The PGA Tour has acknowledged that the USGA ban on anchored putting strokes will apply to Tour events as of Jan. 1, 2016.
“In making its decision, the Policy Board recognized that there are still varying opinions among our membership, but ultimately concluded that while it is an important issue, a ban on anchored strokes would not fundamentally affect a strong presentation of our competitions or the overall success of the PGA Tour,” PGA Tour Commissioner Tim Finchem said. “The Board also was of the opinion that having a single set of rules on acceptable strokes applicable to all professional competitions worldwide was desirable and would avoid confusion."
This polarizing issue has been raging for some time, especially given the success in major championships that players employing anchored putting strokes have enjoyed of late. Athlon addressed the subject in its 2013 Golf Annual by posing the question in our anonymous player survey. Here are the responses we got at the 2012 Tour Championship:
• “I think it’s fine. I don’t think they have proven that there is a huge advantage statistically for guys who use it, so I have no problem with it. It’s just a different way for guys to do things.”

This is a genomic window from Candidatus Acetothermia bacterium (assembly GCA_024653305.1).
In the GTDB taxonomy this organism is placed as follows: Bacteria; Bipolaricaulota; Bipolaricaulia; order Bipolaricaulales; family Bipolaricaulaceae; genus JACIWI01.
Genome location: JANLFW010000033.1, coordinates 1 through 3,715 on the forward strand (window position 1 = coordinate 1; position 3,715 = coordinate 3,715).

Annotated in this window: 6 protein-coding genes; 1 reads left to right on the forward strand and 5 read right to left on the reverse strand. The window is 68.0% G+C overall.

• “Let them use it. I’m fine with it. If a player needed to use it to stay on Tour, I think most would.”
• “I’m yet to find a good reason for them to ban it. The arguments so far aren’t really valid.”
• “I don’t like it. I don’t think it’s true to the original ideals of golf. I’ve used one before but just don’t think it’s right. I’d be glad to see it gone.”
• “I’m against it just because I’ve always worked so hard on my own short game without going there, and I think that’s how golf is supposed to be. I’d like to see everyone else struggle and work harder like I’ve always had to.”
• “I think it’s cheating and should be banned. It goes against the spirit and rules of golf.”
• “Anchoring has to go. Just because stats don’t say long putter users are better doesn’t make it right.”
• “I think it should be outlawed. I want guys to have to hold a putter in their hands when they have a five-footer to win, to feel those nerves, not to anchor it to their body to take that away.”
And the fence-sitters…
• “I’ve tried it, it still is something you still have to learn so I don’t really care one way or the other. I don’t need to use it so it doesn’t really affect me.”
• “I don’t really care. But I know there are more out there that don’t want it. I think if it is banned there will be guys who will be gone from the Tour, some really good guys. But banning anchoring is probably fair.”